Yossi Dahan [BizTalk]


Saturday, March 15, 2008

Creating a message "from scratch"

A question I get asked repeatedly is how to create a message in an orchestration “from scratch”, i.e. – when the message is not meant to be created from any other message.

Initially one might think this does not make sense, but I find myself doing it quite often actually; two typical scenarios are when one has to create a message before branching the process to satisfy the compiler (and avoid the “use of unconstructed message” error), a second is when one needs to return a message that simply contains few values obtained from, say, a database call, or some calculation etc.

In this case often it is simpler to create the shell of the message with the elements/attributes required and then use xlang’s xpath function to push the values into the right places.

Whatever the scenario is, there are, I believe, two options to create empty messages (corresponding to the two options to create messages in orchestrations in general, actually) –

1. Using a map
2. Using a message assignment shape (and a helper method).

The first one is quite obvious – you create a map, pick any message you may have in the process (you are likely to have at least one message in your process already) - use that as your input message and the message you want to create as your output message; then you’re facing two alternatives – the first one is to use xsl – you can create an xsl file that effectively has the XML you want to create hard coded in it and instruct the map to use that xsl.

The input message is completely ignored (and so is completely irrelevant) and the output message is always the way you want it to look like. You are not sensitive to any changes in the schema of your input message.

The other alternative, which I like less, is to actually use the mapper; in this alternative you would probably map the root node of your input message to the root node of your output message and then set up default values in the output message for any element/attribute that you wish to include in your output message.

The reason I believe this is not as good as the first alternative is that it is less obvious how the output message would look like; one has to follow up on the nodes to see what is set (or test the map) to see the output while in the xsl alternative one look at the xsl is usually enough to show what the output is going to look like.

Either alternative you choose – I used to think that using the mapper is a better option (as opposed to using the message assignment shape which I will describe shortly) – mostly because I thought this is a more standard way to create messages, and so it is more obvious, looking at the process and the project, where such constructions take place but mostly,I believed, if you’re using xsl files to create the output it would be very easy to spot, read and change them in the solution when necessary (simply find the xsl files and change them, no need to look for anything else).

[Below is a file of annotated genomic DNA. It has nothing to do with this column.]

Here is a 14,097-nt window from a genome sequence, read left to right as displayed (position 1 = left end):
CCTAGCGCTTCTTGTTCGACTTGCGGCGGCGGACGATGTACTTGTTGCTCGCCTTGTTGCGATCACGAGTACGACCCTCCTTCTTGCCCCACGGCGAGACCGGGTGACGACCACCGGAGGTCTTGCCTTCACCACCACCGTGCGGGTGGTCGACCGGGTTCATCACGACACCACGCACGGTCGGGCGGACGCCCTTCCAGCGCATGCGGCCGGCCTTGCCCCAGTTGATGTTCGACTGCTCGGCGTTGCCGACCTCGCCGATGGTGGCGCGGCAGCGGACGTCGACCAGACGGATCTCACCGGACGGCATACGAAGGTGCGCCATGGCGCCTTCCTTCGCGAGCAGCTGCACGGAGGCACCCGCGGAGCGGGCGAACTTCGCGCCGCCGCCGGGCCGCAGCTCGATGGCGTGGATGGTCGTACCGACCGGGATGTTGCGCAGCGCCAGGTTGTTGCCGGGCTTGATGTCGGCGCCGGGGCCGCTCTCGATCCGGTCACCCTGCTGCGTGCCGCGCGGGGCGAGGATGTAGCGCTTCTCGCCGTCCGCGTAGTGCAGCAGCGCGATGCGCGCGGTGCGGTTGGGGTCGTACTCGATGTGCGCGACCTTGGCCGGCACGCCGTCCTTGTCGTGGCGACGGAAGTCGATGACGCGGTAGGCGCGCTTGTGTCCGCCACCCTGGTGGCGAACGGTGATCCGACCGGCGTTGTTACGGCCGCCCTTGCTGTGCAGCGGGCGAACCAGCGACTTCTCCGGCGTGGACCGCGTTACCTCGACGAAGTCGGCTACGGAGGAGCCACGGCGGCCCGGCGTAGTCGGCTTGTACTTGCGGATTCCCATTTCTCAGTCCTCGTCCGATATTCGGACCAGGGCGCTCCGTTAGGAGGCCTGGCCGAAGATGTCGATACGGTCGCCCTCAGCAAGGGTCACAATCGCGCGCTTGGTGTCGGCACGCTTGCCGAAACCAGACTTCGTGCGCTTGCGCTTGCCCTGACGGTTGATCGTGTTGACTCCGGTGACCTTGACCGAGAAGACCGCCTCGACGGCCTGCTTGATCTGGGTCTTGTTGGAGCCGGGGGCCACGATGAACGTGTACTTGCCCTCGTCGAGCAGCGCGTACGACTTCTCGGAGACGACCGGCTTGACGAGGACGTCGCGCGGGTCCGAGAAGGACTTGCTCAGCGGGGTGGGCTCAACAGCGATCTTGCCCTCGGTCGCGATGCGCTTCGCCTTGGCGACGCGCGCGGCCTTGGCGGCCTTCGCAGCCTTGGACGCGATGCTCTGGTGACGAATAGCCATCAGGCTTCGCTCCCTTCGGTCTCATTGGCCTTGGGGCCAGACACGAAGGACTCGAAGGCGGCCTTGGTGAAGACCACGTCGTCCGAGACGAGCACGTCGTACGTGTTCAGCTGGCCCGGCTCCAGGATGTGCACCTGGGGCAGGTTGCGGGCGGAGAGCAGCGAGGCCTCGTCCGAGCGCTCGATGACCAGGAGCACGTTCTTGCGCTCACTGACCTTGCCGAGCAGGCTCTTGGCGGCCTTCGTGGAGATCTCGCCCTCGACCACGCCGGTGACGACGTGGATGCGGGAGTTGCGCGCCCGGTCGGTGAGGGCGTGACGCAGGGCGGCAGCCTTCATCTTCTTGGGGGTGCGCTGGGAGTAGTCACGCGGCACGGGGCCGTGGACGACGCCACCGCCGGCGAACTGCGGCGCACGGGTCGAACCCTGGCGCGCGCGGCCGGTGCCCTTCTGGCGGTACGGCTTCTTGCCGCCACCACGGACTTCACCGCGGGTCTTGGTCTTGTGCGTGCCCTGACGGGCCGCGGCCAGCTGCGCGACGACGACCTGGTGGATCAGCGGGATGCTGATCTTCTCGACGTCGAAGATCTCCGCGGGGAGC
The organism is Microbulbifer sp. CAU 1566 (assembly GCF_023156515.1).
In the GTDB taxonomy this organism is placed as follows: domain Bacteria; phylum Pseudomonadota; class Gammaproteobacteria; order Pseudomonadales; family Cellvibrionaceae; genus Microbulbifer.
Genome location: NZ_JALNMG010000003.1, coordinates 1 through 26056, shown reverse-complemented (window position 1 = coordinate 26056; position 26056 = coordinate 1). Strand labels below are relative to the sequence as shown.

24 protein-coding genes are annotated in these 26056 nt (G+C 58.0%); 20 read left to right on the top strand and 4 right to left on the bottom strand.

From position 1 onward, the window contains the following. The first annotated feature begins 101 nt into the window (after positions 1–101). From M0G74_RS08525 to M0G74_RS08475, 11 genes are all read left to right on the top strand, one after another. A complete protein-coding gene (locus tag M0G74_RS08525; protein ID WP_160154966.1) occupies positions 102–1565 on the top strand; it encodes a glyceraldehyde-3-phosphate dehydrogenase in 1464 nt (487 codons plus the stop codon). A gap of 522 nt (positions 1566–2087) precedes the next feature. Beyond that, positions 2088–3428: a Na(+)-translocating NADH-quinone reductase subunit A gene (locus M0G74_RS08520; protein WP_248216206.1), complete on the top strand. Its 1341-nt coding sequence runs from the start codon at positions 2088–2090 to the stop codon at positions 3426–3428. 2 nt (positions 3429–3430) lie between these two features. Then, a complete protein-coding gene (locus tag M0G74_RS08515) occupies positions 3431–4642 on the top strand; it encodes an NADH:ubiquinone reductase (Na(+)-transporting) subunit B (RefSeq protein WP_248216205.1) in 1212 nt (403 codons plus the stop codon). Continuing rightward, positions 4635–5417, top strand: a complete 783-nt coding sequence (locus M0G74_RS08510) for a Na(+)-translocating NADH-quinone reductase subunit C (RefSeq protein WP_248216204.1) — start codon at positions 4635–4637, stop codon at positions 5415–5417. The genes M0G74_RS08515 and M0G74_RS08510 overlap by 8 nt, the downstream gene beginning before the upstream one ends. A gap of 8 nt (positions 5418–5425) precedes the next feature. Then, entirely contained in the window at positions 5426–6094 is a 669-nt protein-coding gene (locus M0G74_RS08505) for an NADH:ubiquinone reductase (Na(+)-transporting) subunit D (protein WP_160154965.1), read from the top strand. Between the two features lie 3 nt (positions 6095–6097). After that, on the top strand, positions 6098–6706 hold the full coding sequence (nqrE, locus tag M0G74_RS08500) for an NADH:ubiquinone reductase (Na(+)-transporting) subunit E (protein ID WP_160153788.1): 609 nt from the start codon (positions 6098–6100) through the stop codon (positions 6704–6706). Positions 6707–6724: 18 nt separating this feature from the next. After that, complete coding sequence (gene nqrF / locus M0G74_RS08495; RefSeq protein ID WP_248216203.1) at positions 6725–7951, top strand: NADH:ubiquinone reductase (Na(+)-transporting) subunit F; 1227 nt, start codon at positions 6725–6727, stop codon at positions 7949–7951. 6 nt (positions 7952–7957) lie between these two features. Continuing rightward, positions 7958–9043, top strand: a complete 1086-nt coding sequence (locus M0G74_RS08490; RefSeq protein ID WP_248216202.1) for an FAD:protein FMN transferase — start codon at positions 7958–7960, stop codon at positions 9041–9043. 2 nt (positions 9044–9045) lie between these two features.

Thanks to several people, but mostly to Ben Gimblett with whom I work with in one of the projects I'm involved with and who has insisted not to follow my advice and use helper methods to create messages, I now agree that using helper classes is the better way, mostly because using them you don’t have to use a dummy input message (as you do in the map) – which, I have to agree, can get quite confusing to anyone trying to understand the process but also because, I suspect (but have not tried to prove), a helper class will perform better than the mapper option.

When using a helper class you again have to alternatives –

You could have a message assignment shape in which you call a method that returns a .net type (class) that has been generated (using xsd.exe) from your schema.
All you need to do in your method now is create an instance of that generated return type – populate whatever members you require and return it.

In the assignment shape you assign the return value from the method to your message[part] and so BizTalk will take care of the serialization and will convert the class to the schema and because the class and the schema both represent exactly the same thing the serialisation would work just fine.

The benefit of this approach over the mapper option is mostly that there's no need for any dummy input message, no need to write xml or xsl; only very simple (and quite minimalist) code is required.

The downside – you need to generate those .net classes to represent any schema you wish to return, and maintain them as your schemas evolve.

The second alternative is simpler on the one hand as it does not involve generating and maintaining classes; it does, however, require a bit more wiring –

It starts the same way – a message assignment calls a method whose return value is assigned to the constructed message[type].

The difference is that the method does not return a strong type; instead it returns an XmlDocument whose contents are loaded from compiled resource within the assembly.

The function takes in the name of the xml that needs to be used to create the constructed message, retrieves the resource from the resources in the assembly, loads it into an xml document and returns it to the caller.